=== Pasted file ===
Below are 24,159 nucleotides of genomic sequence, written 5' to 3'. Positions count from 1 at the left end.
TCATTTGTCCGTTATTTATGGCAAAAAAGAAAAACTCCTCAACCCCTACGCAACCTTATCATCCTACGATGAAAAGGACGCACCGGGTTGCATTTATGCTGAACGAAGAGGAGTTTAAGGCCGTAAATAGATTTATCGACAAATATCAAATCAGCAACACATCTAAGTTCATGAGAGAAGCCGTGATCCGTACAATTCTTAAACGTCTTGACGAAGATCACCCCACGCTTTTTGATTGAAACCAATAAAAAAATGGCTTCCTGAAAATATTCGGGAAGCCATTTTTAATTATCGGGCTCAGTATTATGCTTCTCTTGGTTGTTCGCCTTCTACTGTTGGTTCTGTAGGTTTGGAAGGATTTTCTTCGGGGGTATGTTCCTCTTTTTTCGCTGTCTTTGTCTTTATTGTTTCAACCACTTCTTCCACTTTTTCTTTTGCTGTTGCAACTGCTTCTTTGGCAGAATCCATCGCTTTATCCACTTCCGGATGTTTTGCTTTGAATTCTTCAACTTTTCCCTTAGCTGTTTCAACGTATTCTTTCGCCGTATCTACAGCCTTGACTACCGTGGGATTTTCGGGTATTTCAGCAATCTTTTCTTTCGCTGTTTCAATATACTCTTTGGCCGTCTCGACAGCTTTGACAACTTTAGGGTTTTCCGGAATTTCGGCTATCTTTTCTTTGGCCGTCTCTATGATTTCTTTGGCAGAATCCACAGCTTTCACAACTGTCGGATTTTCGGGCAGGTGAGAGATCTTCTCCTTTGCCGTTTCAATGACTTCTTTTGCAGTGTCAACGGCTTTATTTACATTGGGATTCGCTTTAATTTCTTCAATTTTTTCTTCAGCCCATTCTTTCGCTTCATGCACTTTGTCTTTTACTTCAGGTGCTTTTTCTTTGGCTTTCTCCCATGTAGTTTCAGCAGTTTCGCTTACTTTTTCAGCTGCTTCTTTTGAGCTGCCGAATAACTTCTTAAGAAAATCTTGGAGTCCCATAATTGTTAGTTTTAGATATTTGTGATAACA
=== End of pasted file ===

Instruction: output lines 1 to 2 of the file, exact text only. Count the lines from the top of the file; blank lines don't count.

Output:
Below are 24,159 nucleotides of genomic sequence, written 5' to 3'. Positions count from 1 at the left end.
TCATTTGTCCGTTATTTATGGCAAAAAAGAAAAACTCCTCAACCCCTACGCAACCTTATCATCCTACGATGAAAAGGACGCACCGGGTTGCATTTATGCTGAACGAAGAGGAGTTTAAGGCCGTAAATAGATTTATCGACAAATATCAAATCAGCAACACATCTAAGTTCATGAGAGAAGCCGTGATCCGTACAATTCTTAAACGTCTTGACGAAGATCACCCCACGCTTTTTGATTGAAACCAATAAAAAAATGGCTTCCTGAAAATATTCGGGAAGCCATTTTTAATTATCGGGCTCAGTATTATGCTTCTCTTGGTTGTTCGCCTTCTACTGTTGGTTCTGTAGGTTTGGAAGGATTTTCTTCGGGGGTATGTTCCTCTTTTTTCGCTGTCTTTGTCTTTATTGTTTCAACCACTTCTTCCACTTTTTCTTTTGCTGTTGCAACTGCTTCTTTGGCAGAATCCATCGCTTTATCCACTTCCGGATGTTTTGCTTTGAATTCTTCAACTTTTCCCTTAGCTGTTTCAACGTATTCTTTCGCCGTATCTACAGCCTTGACTACCGTGGGATTTTCGGGTATTTCAGCAATCTTTTCTTTCGCTGTTTCAATATACTCTTTGGCCGTCTCGACAGCTTTGACAACTTTAGGGTTTTCCGGAATTTCGGCTATCTTTTCTTTGGCCGTCTCTATGATTTCTTTGGCAGAATCCACAGCTTTCACAACTGTCGGATTTTCGGGCAGGTGAGAGATCTTCTCCTTTGCCGTTTCAATGACTTCTTTTGCAGTGTCAACGGCTTTATTTACATTGGGATTCGCTTTAATTTCTTCAATTTTTTCTTCAGCCCATTCTTTCGCTTCATGCACTTTGTCTTTTACTTCAGGTGCTTTTTCTTTGGCTTTCTCCCATGTAGTTTCAGCAGTTTCGCTTACTTTTTCAGCTGCTTCTTTTGAGCTGCCGAATAACTTCTTAAGAAAATCTTGGAGTCCCATAATTGTTAGTTTTAGATATTTGTGATAACA